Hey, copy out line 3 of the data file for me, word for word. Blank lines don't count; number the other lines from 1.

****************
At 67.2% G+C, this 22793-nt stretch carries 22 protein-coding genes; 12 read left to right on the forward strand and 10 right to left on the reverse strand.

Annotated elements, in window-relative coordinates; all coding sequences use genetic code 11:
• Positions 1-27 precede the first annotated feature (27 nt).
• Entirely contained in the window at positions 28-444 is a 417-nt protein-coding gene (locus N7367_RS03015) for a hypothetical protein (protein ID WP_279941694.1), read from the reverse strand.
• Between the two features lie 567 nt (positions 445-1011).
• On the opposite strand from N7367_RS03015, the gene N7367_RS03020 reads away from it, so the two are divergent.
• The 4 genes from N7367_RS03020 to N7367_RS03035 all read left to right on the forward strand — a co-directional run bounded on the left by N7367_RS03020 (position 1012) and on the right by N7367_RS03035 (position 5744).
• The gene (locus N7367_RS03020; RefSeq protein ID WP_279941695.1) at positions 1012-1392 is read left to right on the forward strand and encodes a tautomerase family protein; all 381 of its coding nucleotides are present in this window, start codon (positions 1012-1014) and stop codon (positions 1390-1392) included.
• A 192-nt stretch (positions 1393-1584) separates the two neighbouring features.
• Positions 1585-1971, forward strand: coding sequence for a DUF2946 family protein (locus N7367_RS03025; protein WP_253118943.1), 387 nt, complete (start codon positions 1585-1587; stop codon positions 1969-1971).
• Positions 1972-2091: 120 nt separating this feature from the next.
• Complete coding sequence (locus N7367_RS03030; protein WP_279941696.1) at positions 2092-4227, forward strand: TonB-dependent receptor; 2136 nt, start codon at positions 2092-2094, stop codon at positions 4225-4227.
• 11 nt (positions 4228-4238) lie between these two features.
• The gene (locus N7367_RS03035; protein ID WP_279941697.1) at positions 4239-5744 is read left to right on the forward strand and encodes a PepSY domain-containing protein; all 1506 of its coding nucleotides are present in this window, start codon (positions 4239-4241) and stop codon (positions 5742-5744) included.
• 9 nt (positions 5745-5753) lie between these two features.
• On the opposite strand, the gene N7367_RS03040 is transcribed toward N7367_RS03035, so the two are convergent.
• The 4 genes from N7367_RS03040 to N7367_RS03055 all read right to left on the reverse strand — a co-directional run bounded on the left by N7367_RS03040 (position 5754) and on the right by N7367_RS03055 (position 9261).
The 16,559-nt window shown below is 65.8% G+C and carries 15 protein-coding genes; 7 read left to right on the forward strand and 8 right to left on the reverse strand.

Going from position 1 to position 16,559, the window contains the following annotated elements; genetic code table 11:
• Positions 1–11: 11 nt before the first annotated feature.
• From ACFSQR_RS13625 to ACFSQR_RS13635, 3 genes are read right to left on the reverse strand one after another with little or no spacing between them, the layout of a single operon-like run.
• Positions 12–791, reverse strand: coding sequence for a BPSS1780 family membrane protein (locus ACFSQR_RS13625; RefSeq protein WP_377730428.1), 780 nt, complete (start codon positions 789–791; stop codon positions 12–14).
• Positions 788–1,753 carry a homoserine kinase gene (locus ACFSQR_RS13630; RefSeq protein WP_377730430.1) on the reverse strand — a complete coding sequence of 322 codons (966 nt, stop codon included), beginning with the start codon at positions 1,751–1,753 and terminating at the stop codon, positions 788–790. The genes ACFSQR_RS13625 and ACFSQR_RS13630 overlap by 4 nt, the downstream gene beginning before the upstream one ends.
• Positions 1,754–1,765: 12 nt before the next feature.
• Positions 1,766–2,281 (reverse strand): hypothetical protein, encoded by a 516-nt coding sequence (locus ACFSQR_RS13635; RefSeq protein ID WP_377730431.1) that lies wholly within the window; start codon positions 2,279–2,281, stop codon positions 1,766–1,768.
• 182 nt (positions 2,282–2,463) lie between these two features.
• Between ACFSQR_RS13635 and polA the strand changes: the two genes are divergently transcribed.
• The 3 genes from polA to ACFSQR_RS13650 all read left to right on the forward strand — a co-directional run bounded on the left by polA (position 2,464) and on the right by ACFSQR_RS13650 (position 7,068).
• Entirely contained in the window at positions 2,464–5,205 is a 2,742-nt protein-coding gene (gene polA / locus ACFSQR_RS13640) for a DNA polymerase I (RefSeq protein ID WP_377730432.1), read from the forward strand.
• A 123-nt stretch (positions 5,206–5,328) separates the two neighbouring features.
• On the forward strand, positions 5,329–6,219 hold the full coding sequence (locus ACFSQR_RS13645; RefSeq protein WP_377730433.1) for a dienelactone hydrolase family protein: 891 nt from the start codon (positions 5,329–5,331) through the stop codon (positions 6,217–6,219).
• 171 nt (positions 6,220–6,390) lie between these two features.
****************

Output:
• Positions 1-27 precede the first annotated feature (27 nt).